"In effect, we are providing the use of our network," said Michael Kleinert, Principle Engineer for System Performance with Verizon Wireless who has been working closely on this project and who coincidentally, also happens to be a graduate of Stony Brook University's electrical engineering and computer science programs. "Verizon Wireless is providing its engineering expertise because that is what we bring to the table – extensive experience in optimizing and building out cellular networks."
Verizon Wireless invested $400 million to improve its wireless network in the New York metropolitan area in 2013 and Stony Brook University has been one of the beneficiaries of that investment.
"Students, faculty, and staff members are heavily using smartphones and smart devices, so this DAS project became more like a solution to provide faster data transfer to these devices," said Park.
4G LTE equals better throughputs for users of Verizon's services. Stony Brook's Verizon Wireless customers will not only notice the ability to access the network with both data and voice in more locations (where previously they may have had trouble), but also faster speeds.
"There are going to be locations that still have their challenges - like some buildings on the outskirts," said Kleinert. "For the most part, accessibility, speed, and the ability to hold calls without dropping them are the three things users will notice as a result of the work that's been done over the past year."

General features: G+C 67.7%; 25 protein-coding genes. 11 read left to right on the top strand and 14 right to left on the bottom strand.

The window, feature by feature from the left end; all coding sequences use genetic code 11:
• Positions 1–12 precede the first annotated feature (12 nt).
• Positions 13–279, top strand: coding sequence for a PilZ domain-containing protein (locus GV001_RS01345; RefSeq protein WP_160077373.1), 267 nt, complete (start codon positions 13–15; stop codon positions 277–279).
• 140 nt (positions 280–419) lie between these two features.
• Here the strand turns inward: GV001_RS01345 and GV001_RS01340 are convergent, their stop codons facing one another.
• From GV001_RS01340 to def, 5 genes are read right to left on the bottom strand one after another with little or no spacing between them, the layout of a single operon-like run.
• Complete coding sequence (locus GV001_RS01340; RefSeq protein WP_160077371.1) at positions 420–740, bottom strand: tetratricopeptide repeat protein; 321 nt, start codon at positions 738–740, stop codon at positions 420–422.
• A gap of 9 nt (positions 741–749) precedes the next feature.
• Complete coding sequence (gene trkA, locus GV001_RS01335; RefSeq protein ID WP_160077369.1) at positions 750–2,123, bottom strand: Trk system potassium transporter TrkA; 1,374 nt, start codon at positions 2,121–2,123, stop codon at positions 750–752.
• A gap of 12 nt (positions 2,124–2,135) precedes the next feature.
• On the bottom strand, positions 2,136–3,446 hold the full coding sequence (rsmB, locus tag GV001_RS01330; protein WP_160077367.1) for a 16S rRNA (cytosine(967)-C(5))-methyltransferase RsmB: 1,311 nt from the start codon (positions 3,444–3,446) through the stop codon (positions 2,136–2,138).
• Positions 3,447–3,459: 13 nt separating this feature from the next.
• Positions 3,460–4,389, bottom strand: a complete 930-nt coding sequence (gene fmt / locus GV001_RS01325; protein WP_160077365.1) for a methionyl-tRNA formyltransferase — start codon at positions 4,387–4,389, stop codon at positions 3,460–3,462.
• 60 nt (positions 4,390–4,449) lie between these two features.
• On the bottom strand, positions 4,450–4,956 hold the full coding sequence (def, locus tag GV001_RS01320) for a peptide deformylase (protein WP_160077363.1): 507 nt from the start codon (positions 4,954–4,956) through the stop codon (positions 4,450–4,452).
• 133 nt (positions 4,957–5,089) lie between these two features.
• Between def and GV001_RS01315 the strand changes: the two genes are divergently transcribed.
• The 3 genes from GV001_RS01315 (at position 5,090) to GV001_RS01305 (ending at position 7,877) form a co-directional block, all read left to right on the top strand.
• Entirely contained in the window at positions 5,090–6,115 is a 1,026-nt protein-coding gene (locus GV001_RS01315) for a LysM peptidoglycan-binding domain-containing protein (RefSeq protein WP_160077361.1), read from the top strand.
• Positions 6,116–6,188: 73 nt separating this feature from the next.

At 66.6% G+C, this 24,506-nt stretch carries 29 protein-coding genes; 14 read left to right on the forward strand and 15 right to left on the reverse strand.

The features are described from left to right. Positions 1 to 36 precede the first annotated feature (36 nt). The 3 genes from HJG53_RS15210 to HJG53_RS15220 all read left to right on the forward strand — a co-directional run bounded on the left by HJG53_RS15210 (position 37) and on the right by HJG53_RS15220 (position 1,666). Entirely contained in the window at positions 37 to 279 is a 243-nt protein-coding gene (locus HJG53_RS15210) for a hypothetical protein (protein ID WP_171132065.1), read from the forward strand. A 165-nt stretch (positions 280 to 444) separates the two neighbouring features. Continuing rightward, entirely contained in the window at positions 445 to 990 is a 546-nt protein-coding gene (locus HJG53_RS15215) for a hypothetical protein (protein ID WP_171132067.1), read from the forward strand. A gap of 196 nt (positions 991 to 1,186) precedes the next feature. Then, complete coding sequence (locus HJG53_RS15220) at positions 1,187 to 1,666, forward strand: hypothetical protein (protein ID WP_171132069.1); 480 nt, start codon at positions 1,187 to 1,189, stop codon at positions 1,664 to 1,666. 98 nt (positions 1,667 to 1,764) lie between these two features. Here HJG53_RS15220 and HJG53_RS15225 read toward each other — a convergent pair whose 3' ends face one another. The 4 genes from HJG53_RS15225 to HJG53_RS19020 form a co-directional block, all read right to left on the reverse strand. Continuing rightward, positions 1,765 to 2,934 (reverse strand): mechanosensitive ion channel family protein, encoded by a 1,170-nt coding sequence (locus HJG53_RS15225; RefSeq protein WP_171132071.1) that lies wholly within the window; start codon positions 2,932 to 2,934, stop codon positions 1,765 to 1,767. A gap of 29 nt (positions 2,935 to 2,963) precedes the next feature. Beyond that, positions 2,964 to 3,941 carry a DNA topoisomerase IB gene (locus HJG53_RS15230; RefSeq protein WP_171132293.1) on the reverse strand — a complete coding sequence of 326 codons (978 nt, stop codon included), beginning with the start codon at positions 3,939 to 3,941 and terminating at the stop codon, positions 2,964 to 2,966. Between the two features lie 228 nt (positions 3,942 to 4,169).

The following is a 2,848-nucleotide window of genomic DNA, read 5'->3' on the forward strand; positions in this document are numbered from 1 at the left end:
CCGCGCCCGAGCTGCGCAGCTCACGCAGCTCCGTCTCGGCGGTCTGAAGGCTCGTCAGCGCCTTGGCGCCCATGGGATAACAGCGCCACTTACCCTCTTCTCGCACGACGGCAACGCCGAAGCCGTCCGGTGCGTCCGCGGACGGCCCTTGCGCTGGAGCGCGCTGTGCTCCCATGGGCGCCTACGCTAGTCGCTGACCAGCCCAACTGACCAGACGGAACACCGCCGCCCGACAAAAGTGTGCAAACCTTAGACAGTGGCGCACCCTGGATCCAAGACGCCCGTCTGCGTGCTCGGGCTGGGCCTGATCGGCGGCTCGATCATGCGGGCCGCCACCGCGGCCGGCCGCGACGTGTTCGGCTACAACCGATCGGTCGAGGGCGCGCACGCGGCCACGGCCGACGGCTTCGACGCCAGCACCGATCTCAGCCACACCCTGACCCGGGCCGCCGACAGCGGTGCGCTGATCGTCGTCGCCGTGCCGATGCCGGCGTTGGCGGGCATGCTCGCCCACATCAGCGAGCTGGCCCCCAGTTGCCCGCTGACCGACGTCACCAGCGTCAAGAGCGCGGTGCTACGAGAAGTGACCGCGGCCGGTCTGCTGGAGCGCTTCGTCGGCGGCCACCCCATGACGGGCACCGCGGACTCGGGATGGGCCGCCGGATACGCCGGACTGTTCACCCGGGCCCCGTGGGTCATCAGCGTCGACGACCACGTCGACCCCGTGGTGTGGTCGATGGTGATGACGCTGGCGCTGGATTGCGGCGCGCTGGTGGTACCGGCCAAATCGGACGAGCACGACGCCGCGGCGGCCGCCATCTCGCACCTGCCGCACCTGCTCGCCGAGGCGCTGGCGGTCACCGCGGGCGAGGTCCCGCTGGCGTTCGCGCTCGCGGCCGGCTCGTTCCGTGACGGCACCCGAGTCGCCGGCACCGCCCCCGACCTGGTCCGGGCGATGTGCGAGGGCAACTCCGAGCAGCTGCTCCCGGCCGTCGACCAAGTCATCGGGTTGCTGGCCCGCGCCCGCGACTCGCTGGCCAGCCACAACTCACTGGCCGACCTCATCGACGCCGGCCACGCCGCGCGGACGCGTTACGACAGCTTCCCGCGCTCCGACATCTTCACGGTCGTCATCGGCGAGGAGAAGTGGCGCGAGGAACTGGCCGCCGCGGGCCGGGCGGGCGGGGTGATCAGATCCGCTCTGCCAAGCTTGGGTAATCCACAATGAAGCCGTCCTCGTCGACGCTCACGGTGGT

The deployment of the outdoor DAS system went live on New Year's Eve. Kleinert says Verizon Wireless will continue to monitor equipment closely to see how traffic is being distributed between all of the sectors. Some rebalancing may be in order, but everyone involved is committed to making sure the level of service that is needed is being delivered.
"It's really been a terrific collaboration," said Park. "Stony Brook University has excellent support for home-grown, start-up companies. Not only did it give us this opportunity, but the University has been actively involved the entire time, providing technical project feedback and providing us with the engineers to run and install cable and integrate our product into the school-owned infrastructure. This has been a unique business model. Typically, the DAS provider or the wireless carrier runs everything from start to finish, but on the Stony Brook DAS project, Verizon Wireless has served as a dedicated partner while DoIT has managed venue ownership, and Intelibs has served as the DAS solution provider. We worked in unison to determine how to best share our expertise and invest our collective resources to ensure that the communications system offers the best experience for the Stony Brook community."
Photo One (from left to right): Michael White, DoIT Data Network Services; Jim Hart, SB Director of Data Network Services; Michael Kleinert, Principle Engineer for Verizon Wireless; Ali Alijibori, Radio Frequency Engineer for Verizon Wireless; and Seyong Park, President and Founder of Intelibs, a CEWIT Incubation Program.
Photo Two: DoIT's Data Network Services team installing an antenna on the ECC Building.